If you have a full-time job and also attempt to be a good friend, partner, parent and pet owner, you might assume that adding volunteering to the mix would make you feel more stressed.
Yet numerous studies show the opposite: A 2015 study in the Journal of Occupational and Environmental Medicine found that people who both worked and volunteered actually had better mental health and fewer feelings of work-life conflict. A 2013 study from researchers at Carnegie Mellon University found that adults over age 50 who volunteered regularly were less likely to develop high blood pressure than non-volunteers. Most surprising of all, a 2012 study published in Psychological Science found that “spending time on others increases one’s sense of time affluence … driven by a boosted sense of self-efficacy.”
In other words, giving your time in service of others can make you feel as if you have more time, even if your schedule is busier.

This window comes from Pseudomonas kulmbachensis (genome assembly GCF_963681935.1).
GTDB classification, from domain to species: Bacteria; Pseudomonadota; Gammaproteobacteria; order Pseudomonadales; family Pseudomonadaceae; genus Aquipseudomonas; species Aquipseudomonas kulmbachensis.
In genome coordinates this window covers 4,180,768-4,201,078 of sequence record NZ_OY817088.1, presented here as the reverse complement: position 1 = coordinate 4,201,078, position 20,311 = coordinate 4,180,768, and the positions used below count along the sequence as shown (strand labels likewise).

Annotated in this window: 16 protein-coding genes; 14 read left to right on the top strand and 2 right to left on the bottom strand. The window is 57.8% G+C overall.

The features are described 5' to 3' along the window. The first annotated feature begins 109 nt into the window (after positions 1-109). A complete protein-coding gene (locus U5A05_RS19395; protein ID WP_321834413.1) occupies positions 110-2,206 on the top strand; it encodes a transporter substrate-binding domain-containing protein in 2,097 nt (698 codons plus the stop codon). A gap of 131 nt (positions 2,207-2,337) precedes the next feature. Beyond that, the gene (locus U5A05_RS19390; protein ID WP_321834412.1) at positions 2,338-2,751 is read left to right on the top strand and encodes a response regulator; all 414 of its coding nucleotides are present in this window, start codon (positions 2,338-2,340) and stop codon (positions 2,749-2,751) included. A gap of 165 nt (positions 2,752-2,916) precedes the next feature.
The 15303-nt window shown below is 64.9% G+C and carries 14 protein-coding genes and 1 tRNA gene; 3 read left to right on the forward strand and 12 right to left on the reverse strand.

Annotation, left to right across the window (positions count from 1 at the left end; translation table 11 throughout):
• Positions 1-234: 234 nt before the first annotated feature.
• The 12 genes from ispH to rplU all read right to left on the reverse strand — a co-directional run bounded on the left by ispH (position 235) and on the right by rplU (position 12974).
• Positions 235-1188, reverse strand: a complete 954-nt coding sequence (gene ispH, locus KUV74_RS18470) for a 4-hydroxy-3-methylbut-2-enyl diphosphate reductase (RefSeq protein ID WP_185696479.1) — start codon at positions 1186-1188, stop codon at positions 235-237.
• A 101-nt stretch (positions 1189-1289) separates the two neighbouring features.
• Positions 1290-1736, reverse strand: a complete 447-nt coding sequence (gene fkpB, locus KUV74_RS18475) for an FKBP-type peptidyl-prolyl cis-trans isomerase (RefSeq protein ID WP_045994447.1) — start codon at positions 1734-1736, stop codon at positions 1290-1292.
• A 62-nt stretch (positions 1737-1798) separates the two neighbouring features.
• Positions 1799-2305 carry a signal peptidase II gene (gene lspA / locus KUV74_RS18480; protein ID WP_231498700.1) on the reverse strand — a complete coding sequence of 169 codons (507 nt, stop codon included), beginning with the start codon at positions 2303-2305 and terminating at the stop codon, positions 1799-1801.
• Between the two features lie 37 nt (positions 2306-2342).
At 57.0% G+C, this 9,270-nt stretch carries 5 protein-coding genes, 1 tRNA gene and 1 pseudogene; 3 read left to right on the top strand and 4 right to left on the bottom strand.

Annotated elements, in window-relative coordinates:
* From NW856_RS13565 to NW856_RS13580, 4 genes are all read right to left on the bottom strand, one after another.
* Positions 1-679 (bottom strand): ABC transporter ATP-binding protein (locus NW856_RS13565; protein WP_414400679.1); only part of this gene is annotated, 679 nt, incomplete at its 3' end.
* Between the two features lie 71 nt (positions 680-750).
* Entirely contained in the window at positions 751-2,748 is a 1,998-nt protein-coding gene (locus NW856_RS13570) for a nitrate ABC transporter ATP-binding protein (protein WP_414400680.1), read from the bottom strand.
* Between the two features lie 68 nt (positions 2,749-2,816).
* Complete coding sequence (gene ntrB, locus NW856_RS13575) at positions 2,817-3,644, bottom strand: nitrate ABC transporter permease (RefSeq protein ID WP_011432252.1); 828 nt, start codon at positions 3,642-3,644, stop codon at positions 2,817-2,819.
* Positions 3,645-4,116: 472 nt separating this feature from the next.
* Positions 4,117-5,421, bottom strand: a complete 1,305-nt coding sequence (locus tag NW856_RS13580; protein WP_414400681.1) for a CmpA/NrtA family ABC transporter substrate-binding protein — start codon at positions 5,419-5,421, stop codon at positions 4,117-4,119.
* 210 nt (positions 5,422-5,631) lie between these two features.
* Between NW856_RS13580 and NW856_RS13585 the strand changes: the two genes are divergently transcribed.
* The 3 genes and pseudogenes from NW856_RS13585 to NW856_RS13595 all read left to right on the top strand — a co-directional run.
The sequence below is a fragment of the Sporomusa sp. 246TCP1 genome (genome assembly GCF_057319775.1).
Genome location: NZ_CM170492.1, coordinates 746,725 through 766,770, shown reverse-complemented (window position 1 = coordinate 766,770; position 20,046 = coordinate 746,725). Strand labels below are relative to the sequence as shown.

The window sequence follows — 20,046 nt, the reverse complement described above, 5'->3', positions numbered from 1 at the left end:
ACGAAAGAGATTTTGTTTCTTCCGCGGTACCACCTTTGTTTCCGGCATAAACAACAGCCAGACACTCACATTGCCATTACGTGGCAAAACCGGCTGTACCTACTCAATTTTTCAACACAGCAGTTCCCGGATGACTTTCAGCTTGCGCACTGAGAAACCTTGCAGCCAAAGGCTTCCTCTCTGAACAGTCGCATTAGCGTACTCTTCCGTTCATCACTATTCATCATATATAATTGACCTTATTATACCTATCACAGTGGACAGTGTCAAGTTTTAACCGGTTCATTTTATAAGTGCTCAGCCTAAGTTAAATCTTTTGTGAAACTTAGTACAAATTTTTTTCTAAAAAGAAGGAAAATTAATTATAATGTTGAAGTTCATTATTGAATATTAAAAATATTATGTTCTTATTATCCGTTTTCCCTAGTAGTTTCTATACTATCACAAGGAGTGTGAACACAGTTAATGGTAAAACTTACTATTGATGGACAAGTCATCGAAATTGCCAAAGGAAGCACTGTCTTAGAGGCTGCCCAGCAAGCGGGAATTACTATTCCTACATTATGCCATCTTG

The good news is that for animal lovers, opportunities abound: Shelters, rescues and sanctuaries are almost always looking for people to help with animal care, administrative tasks, cleaning and laundry, and many shelters offer guidance on making inexpensive toys for residents or gathering pet care supplies like old towels and blankets from friends and neighbors. The Humane Society of the United States (HSUS) recruits Animal Rescue Team and humane policy volunteers all year long.
It’s the gifting of your time that really locks in those warm and fuzzy feelings. Doing good is so good for you, you could even call it selfish.
You might be feeling inspired already, or you might be scoffing at the idea of an overstuffed life granting you healthy blood pressure. Repeat after us: Volunteering doesn’t have to mean giving up your entire weekend to muck out goat sheds at a local farm animal sanctuary or spending hours each day writing letters to politicians. The psychological and physical benefits Carnegie Mellon attributed to volunteering were linked to 200 volunteer hours each year, which is around three to four hours a week or a couple of days each month.